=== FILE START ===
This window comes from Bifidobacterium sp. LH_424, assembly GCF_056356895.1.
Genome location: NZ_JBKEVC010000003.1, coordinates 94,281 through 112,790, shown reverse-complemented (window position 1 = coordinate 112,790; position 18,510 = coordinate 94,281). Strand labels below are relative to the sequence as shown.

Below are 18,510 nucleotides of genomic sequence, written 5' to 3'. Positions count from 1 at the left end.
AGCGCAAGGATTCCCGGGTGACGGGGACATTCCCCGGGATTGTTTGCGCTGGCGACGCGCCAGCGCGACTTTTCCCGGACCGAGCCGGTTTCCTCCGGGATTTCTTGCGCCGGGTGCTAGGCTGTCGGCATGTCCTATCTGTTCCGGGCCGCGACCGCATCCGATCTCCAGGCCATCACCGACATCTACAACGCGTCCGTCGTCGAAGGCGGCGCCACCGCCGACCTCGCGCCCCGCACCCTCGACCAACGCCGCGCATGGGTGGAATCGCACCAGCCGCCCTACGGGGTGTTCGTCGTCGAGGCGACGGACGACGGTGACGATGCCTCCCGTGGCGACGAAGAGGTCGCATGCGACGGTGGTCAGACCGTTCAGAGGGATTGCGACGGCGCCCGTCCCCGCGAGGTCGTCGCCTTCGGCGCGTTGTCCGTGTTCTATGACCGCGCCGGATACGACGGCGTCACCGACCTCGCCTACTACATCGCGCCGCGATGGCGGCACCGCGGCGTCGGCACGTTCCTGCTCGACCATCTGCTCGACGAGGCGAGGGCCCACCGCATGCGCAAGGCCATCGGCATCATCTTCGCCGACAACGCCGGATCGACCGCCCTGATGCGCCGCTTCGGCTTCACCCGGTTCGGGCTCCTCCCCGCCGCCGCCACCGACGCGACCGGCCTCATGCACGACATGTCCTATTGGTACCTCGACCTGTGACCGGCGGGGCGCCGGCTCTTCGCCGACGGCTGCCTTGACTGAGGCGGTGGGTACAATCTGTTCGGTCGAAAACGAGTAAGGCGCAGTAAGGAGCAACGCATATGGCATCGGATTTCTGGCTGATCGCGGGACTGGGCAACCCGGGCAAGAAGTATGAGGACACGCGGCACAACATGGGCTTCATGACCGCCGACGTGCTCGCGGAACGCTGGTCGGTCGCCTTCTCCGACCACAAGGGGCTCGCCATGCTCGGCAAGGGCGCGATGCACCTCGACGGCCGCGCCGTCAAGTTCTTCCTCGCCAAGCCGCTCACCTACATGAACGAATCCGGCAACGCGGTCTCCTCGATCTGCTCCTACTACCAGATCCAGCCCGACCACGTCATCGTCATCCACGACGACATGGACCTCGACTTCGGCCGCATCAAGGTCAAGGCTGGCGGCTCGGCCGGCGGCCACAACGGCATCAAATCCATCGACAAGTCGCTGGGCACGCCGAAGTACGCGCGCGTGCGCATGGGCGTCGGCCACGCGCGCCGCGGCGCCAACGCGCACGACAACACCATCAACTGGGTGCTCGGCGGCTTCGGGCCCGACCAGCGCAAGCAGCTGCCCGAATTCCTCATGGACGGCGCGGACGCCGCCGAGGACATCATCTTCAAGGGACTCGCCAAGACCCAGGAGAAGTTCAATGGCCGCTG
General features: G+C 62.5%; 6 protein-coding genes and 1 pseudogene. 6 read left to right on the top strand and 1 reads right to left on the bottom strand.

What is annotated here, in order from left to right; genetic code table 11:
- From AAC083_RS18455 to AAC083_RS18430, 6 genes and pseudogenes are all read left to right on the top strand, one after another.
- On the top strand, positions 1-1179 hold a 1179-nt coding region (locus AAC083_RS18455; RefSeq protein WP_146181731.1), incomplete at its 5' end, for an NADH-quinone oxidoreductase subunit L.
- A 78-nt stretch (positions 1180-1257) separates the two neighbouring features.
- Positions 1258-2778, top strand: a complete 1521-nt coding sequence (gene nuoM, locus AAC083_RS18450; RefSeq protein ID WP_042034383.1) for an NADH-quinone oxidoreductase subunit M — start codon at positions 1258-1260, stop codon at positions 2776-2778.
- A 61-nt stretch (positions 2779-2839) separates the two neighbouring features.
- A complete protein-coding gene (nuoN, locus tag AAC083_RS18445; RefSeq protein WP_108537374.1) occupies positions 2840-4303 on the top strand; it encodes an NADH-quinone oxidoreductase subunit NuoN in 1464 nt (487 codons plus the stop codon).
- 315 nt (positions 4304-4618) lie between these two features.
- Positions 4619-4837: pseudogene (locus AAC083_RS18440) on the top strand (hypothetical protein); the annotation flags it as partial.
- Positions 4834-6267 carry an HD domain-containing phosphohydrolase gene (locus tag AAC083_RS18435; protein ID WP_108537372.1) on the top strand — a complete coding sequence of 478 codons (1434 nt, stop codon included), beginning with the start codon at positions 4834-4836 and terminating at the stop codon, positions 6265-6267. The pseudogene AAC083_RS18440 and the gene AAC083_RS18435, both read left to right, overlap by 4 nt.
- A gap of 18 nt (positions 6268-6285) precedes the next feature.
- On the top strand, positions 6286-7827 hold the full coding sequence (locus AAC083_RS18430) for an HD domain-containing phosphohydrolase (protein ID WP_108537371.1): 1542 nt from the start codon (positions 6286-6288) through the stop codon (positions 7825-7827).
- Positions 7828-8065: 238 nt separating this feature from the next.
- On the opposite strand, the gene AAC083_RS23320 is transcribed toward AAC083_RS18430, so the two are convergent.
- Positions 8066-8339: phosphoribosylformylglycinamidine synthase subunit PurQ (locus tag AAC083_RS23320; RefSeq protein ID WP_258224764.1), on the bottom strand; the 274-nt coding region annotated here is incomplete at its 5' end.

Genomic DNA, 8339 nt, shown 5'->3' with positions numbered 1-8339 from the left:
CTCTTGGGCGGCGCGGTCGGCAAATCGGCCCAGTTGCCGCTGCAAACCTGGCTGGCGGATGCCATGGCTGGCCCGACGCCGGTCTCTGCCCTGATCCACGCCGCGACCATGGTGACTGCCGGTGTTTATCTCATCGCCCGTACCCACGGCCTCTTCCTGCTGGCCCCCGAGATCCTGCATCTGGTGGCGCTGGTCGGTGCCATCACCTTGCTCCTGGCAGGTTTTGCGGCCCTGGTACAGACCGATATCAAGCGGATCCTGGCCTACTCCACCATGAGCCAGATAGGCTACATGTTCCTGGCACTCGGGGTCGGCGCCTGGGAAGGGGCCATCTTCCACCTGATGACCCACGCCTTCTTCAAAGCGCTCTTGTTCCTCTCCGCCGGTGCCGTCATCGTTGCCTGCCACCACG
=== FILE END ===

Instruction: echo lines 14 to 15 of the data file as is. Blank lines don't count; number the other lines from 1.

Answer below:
- Positions 4619-4837: pseudogene (locus AAC083_RS18440) on the top strand (hypothetical protein); the annotation flags it as partial.
- Positions 4834-6267 carry an HD domain-containing phosphohydrolase gene (locus tag AAC083_RS18435; protein ID WP_108537372.1) on the top strand — a complete coding sequence of 478 codons (1434 nt, stop codon included), beginning with the start codon at positions 4834-4836 and terminating at the stop codon, positions 6265-6267. The pseudogene AAC083_RS18440 and the gene AAC083_RS18435, both read left to right, overlap by 4 nt.